Tampa Bay Buccaneers

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Bucs Re-Sign Davis

As an exclusive rights free agent and a starter in 2005, tackle Anthony Davis was almost certain to return to the Buccaneers in 2006, a deal that was formalized on Monday

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T Anthony Davis helped pave the way for RB Cadillac Williams' award-winning rookie season

It wasn't so much a matter of if Anthony Davis would re-sign with the Tampa Bay Buccaneers, but when. Either way, it's good news.

Davis, a third-year offensive tackle out of Virginia Tech, inked a new deal with the Buccaneers on Monday. As is team policy, details of the contract were not released.

Davis' contract expired with the beginning of the new league season on March 11, but with only two years of accrued free agency credit under his belt, he became an exclusive rights free agent. Players in this category may only negotiate with their existing ballclub, as long as the necessary tender offer was extended at the beginning of free agency. Given that, and the fact that Davis started all 16 games at left tackle for the 11-5 Buccaneers last season, it was fairly evident that he would be back in 2006.

The 6-4, 329-pound Davis was part of a five-man group that started every game together on the offensive line, marking the first time that had happened in 30 Buccaneer seasons. In his first year as a starter, Davis helped the team rush for 114.1 yards per game and improve its league ranking in that category from 29th in 2004 to 14th in 2005. Buccaneer runners averaged 4.0 yards per carry behind Davis and his linemates, and running back Cadillac Williams was named the NFL's Offensive Rookie of the Year.

Davis joined the Bucs as an undrafted free agent in 2003 and he earned a spot on the team's practice squad with a strong rookie training camp. He was elevated to the active roster late in his first campaign but was inactive for the season finale at Tennessee.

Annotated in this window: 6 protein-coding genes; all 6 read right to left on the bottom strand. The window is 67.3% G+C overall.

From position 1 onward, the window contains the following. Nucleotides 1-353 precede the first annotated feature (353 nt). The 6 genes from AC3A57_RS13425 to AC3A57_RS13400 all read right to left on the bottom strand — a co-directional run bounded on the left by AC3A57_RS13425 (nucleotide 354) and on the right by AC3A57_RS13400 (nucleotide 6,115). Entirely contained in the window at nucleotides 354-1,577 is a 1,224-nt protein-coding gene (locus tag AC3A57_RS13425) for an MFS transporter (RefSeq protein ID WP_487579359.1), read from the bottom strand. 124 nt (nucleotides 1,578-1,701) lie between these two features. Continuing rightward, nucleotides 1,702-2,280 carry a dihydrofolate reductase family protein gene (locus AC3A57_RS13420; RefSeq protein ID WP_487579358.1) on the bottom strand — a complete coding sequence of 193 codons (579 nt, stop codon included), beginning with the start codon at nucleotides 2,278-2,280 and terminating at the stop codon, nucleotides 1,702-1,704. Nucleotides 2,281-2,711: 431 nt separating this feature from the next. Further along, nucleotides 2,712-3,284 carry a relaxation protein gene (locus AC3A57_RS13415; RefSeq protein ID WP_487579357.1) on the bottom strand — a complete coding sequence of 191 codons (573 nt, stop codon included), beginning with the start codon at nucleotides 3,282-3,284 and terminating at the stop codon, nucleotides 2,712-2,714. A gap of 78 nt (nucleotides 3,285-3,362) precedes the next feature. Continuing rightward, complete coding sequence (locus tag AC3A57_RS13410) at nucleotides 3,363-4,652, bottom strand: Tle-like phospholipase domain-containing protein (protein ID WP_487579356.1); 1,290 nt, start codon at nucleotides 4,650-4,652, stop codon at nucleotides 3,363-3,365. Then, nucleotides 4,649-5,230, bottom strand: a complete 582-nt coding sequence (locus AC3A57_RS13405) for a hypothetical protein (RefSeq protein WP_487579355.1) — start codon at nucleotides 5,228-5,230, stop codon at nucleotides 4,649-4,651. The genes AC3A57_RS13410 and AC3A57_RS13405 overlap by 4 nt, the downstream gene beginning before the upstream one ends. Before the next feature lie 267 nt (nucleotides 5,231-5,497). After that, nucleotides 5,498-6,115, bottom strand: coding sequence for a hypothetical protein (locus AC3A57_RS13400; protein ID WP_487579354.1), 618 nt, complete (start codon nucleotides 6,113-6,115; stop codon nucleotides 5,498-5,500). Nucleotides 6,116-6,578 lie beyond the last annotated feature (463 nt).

The versatile lineman took the next step in 2004, performing well enough to earn a spot on the 53-man roster, though he was still a regular on the game-day inactive list. He eventually played in two games and saw his first extensive action on the offensive in the final game at Arizona.

Davis' real breakout, however, came during the summer of 2005, when he was one of the most improved players in the team's training camp. Pressed into the starting role at left tackle due to a number of injuries to other players, Davis took control of the spot with an outstanding camp and was eventually the opening-day starter. As mentioned, he went on to start every game at left tackle, quietly playing through an assortment of ailments, including a knee injury against Carolina on November 6 that initially looked severe.

Davis is considered versatile enough to play both tackle positions, is still young (26) and proved his toughness in 2005. His return, while not surprising, is another boost for an offensive line that has obviously been a focal point for the Buccaneers during the first month of free agency.

The Bucs have now re-signed both of their starting tackles from last season, including Kenyatta Walker, who was an unrestricted free agent and could have gone to any team. Two of the three players Tampa Bay has added from other rosters are also linemen: former Minnesota guard Toniu Fonoti and former Dallas tackle Torrin Tucker. With the addition of Tucker, a starter for most of the past two seasons in Dallas, and the development of second-year man Chris Colmer, a third-round pick last April, the Bucs should have quality competition at the tackle spot this summer.

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